Covert operation: For all those readers hungry for opening-date status of Dickey’s Barbecue Pit in La Marque, there’s news.
Franchise owners Dave and Lesa Covert plan a Jan. 24 grand opening of the 2,165-square-foot eatery restaurant in the La Marque Crossing shopping center at the corner of Interstate 45 and FM 1764 near Panda Express.
A very rainy September and October slowed the buildout, including the installation of a grease trap, Dave Covert said. But crews are “sprinting for the finish line” and the eatery is in good shape for opening day, he said.
In 1941 Travis Dickey, who was known for his gift of gab and slow-smoked barbecue, opened the first Dickey’s Barbecue Pit in Dallas. Dickey was also a World War II vet. The company began franchising the concept in 1994 and today has more than 500 restaurants in 44 states.
Retail detail: Those rumors were true. Furniture, mattress, electronics and appliance store Conn’s HomePlus is planning a store in part of the Marathon Galveston Bay Refinery business office building, 3401 Palmer Highway in Texas City, city officials confirm. It’s the same building where Planet Fitness recently opened a gym.
Meanwhile, there’s still room at the building, and owners are considering dividing the remaining space into smaller storefronts facing Palmer Highway, city officials confirm. Information about square-footage wasn’t immediately available.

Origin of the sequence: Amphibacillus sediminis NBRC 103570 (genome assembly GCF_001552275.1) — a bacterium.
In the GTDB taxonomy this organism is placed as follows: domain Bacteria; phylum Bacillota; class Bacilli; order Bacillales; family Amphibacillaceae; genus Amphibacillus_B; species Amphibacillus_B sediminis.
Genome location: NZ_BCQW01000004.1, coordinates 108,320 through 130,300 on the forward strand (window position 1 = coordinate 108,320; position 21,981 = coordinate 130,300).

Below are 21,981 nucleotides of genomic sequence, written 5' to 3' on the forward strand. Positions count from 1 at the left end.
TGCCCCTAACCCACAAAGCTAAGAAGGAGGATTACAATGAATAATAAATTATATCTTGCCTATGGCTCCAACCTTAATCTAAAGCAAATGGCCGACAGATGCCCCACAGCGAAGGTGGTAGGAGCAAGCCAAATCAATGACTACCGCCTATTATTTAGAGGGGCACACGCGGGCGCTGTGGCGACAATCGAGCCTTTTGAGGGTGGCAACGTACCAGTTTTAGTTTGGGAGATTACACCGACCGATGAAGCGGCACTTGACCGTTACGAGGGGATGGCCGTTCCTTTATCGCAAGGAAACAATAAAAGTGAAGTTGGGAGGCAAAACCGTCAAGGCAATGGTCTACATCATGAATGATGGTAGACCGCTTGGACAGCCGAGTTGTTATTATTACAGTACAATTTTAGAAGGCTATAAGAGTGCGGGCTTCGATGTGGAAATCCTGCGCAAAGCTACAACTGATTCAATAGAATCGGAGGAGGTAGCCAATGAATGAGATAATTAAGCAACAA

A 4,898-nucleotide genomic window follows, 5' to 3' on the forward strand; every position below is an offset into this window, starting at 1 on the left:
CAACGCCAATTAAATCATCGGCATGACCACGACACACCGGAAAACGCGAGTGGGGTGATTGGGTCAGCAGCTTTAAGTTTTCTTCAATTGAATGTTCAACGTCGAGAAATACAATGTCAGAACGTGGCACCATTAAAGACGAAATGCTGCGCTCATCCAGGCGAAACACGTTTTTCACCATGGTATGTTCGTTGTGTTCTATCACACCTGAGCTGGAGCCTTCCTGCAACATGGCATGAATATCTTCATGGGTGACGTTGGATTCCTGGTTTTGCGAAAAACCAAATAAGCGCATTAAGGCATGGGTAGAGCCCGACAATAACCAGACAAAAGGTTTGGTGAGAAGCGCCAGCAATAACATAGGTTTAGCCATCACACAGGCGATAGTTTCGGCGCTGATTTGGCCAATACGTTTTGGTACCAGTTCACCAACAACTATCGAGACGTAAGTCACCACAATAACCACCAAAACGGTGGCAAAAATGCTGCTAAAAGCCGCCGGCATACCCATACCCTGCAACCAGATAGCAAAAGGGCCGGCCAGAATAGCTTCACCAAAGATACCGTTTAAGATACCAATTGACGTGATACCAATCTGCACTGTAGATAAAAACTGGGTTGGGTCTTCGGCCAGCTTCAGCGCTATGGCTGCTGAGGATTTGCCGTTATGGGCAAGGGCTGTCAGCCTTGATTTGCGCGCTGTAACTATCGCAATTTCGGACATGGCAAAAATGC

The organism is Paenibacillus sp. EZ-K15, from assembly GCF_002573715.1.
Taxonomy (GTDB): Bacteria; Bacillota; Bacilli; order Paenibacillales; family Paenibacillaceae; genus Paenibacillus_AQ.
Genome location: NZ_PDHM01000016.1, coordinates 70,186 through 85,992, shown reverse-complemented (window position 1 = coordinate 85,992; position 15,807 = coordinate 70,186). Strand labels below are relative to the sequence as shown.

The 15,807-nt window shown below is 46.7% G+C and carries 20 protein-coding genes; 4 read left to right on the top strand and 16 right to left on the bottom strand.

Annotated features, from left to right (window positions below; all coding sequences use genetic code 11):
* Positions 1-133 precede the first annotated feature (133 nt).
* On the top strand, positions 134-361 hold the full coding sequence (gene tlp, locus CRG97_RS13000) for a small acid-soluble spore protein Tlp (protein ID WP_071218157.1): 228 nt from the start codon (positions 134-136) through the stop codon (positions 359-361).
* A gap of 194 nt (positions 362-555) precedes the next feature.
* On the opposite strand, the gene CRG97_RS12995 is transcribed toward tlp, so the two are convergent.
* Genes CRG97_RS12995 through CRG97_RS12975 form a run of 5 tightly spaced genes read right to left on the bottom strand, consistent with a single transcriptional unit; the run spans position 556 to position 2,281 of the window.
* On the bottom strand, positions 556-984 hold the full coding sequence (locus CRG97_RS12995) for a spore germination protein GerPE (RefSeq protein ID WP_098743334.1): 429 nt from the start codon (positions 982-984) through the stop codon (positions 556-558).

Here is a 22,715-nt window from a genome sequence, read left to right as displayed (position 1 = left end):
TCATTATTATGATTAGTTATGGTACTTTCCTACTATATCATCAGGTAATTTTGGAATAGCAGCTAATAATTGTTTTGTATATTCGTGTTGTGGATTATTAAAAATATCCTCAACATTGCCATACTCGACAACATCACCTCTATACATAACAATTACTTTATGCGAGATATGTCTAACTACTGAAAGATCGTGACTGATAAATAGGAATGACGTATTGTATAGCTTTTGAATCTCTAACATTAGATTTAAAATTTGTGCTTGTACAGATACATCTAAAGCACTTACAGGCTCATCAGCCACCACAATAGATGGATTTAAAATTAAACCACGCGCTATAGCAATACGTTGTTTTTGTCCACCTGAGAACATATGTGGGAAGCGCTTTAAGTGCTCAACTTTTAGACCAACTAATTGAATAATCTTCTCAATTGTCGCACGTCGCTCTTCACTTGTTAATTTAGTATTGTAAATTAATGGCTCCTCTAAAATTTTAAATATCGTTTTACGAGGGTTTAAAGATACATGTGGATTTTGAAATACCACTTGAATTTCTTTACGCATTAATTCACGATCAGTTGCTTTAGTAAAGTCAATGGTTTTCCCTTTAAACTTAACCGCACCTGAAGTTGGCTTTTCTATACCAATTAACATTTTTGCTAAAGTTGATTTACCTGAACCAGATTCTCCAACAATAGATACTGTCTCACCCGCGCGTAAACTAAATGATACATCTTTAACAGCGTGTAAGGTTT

Conn’s Inc. earlier this year broke ground on a 656,658-square-foot distribution center in north Houston. In 2008, the year the company posted nearly $1 billion in revenues, it initiated a new concept it called HomePlus, upgrading existing stores and adding new ones. The larger format was meant to showcase furniture and mattresses and the latest technologies in home appliances and consumer electronics, officials said.
Smooth move: It seems fitting that an enterprise called The MarketPlace at the Peanut Butter Warehouse would stock peanut butter. The name, after all, always stirs questions from visitors wondering about peanut butter.
Keith Neubauer, his wife, Shari, and Glynis Orr decided to bring back peanut butter at the building and have opened Go Nuts and Beans at the downtown Galveston building, 102 20th St.
Go Nuts and Beans specializes in freshly ground peanut butter — varieties include honey roasted, salted caramel — and there’s also a butter of the month, which in January is Sweet and Spicy Jalapeño Butter. The shop also sells coffee by the cup or by the pound and half pound.
“We serve two flavors a day and generally it is Texas Pecan and our House Blend,” Keith Neubauer said.
In 2015, Alma Zepeda and business partner Tommy Wade opened The MarketPlace at Peanut Butter Warehouse, 102 20th St. The market includes vendors selling antiques, art and more. The Peanut Butter Warehouse Building, which is home to luxury lofts with harbor views, was for years home to a large antiques cooperative where a vendor also sold peanut butter-flavored treats, including fudge cookies and yogurt. Hurricane Ike in 2008 wiped out the venue.